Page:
Virtual twin emissions testing is already on the rise due to new European regulations that apply to all cars sold in Europe, regardless of where they were manufactured. The standard, known as the Worldwide Harmonized Light Vehicles Test Procedure (WLTP), gives consumers and regulators consistent information on fuel efficiency and carbon dioxide emissions of traditional, hybrid and fully electric cars worldwide.
Unlike previous fuel efficiency standards, however, WLTP requires each configuration of a vehicle to have its own vehicle specific emission value. The more versions and options a manufacturer offers for a vehicle, the more tests are required to evaluate those variants.
To physically test all variants of every vehicle in a wind tunnel would require more time than the world’s available facilities can support, and building new wind tunnels to meet cyclical regulatory requirements is inefficient. So, too, is manufacturing all prototypes of all the vehicle variants for testing, transporting them to the wind tunnels, and operating them for the tests.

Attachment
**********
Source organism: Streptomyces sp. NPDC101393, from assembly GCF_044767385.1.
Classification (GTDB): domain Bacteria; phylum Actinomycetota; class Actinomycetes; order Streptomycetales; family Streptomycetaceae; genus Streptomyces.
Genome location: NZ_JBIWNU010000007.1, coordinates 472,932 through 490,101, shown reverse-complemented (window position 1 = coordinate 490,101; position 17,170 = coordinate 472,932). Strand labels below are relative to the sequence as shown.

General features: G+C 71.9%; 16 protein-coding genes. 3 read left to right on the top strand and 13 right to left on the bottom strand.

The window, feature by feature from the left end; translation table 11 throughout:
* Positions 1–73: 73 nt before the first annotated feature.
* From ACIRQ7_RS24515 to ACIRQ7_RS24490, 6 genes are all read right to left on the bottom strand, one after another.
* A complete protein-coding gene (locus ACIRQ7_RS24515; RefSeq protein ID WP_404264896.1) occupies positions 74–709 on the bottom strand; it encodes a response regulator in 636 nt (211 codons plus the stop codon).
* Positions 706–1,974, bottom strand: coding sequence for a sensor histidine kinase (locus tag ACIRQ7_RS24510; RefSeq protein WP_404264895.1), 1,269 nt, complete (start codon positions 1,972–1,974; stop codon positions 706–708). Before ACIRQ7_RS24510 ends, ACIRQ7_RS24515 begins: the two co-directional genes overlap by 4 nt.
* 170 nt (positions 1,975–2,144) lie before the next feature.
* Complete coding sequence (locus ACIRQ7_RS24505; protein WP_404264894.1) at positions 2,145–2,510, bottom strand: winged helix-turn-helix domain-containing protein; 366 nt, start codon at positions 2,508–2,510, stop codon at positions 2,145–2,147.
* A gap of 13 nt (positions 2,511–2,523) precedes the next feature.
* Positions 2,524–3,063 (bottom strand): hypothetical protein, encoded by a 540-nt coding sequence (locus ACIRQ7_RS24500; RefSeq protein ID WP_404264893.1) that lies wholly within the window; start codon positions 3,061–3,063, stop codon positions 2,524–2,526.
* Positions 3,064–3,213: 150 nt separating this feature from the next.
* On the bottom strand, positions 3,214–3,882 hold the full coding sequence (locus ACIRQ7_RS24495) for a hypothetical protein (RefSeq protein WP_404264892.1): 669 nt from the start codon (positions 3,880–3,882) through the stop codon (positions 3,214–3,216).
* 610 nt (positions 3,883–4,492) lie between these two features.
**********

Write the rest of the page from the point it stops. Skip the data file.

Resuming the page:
In a pure application of virtual twins, however, vehicle manufacturers have lobbied regulators for permission to test virtual variants of their automobiles in virtual wind tunnels. This reduces the need for physical wind tunnels, physical cars, and physical tests that release CO2; it also enables manufacturers to test their vehicles before production builds are available, and to make design changes if the results fail to meet targets.
Any delay in receiving certification could cost an automaker billions of dollars. Therefore, a number of automakers teamed with Dassault Systèmes to develop virtual testing protocols using SIMULIA CFD/fluid solutions. The virtual tests have been proven to provide results that are virtually identical to physical tests.
In addition to accuracy, the virtual twin process certifies an entire vehicle family in days, not the weeks required for physical testing. Simultaneously, manufacturers can test for ways to reduce vehicle weight; increase powertrain efficiency; refine the engineering of electric drivetrains; improve tire engineering; and simulate the vehicle’s performance in adverse conditions, including rain, snow and high wind.